Players Take on the NFL: Black Lives Matter in Sports

The NFL has taken a new stance toward Black Lives Matter. Students consider videos by NFL players and by the NFL Commissioner - and the history of activism by Colin Kaepernick and other athletes. 

To the Teacher: 

On June 4, 2020, some of the NFL’s top Black players came out with a powerful video statement demanding the NFL condemn racism and the systematic oppression of Black people. In response, Roger Godell, the league’s commissioner, published his own video admitting that the NFL erred in how it has dealt with NFL player protests of police brutality and systemic racism over the past few years. 

The NFL’s new stance is in part a response to the massive wave of protests on behalf of Black Lives Matter, across the U.S. and the world, in the wake of the police murder of George Floyd. Floyd, who was killed by Minneapolis police on May 25, 2020, was the latest in a long line of Black lives taken by those whose job it is to protect and serve. But the NFL’s changing position is also the result of years of courageous activism by many groups and individuals, including famous athletes. 

In this activity, students watch and discuss both videos, and consider the history of activism by Colin Kaepernick and other athletes. 

For more information about the history of these protests, see the lesson plan Kaepernick & Fellow Athletes Take a Stand, from September 2016 and Athletes protest racial inequality: Exploring views, from October 2017 and  Three Allies: A Story about Standing Up, from December 2015.  



Ask students to look at the following tweets and describe what they see:

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Ask students:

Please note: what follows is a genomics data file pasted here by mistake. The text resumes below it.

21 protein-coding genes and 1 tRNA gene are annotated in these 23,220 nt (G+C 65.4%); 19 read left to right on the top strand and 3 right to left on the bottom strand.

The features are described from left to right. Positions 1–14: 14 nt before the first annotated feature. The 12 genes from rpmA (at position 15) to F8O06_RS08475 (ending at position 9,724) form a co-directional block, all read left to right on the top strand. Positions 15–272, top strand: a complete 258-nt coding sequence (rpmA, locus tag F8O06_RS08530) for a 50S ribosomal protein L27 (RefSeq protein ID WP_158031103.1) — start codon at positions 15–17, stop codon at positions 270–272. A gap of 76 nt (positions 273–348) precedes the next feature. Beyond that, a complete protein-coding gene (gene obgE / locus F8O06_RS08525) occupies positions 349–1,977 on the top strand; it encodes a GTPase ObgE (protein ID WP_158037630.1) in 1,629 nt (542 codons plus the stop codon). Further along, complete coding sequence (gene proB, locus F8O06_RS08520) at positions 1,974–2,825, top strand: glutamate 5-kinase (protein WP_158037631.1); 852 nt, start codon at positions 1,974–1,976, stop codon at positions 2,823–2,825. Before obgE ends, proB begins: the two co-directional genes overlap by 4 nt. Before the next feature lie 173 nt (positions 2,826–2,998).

• What are your thoughts and feelings about what’s been happening around the country (and world) these past few weeks? 
  • What changes, if any, have you seen and heard about in response to some of the protests?
  • What do you know about #takeaknee?  Where did the hashtag originate?

Note: If students want to focus only or primarily on the looting rather than the overwhelmingly peaceful protests, ask them why. Why do they think it’s more important to focus on the looting rather than the peaceful protests over the violence that has been perpetrated on Black, Brown, Asian and Native bodies, historically and today?  Why do they feel the need to turn their attention to looting of property and goods over ongoing and systemic violence against human beings? 


NFL Players Black Lives Matter Video

Show the NFL Players Black Lives Matter video that came out on June 5, 2020. Then ask students: 

  • What are your thoughts and feelings about the video?
  • What is the message these players are trying to get across?

In the video, the players ask: “How many times do we need to ask you to listen to your players? What will it take? For one of us to be murdered by police brutality?  It shouldn’t take this long to admit.”  

Ask students:

  • What does this indicate about the response of their employer, the NFL, so far?

In the video, the players demand a statement from the NFL admitting that it was wrong to silence its players from peacefully protesting.  

Ask students: 

  • Do you know what the players are referring to? 


NFL Commissioner Godell Responds to His Players by Video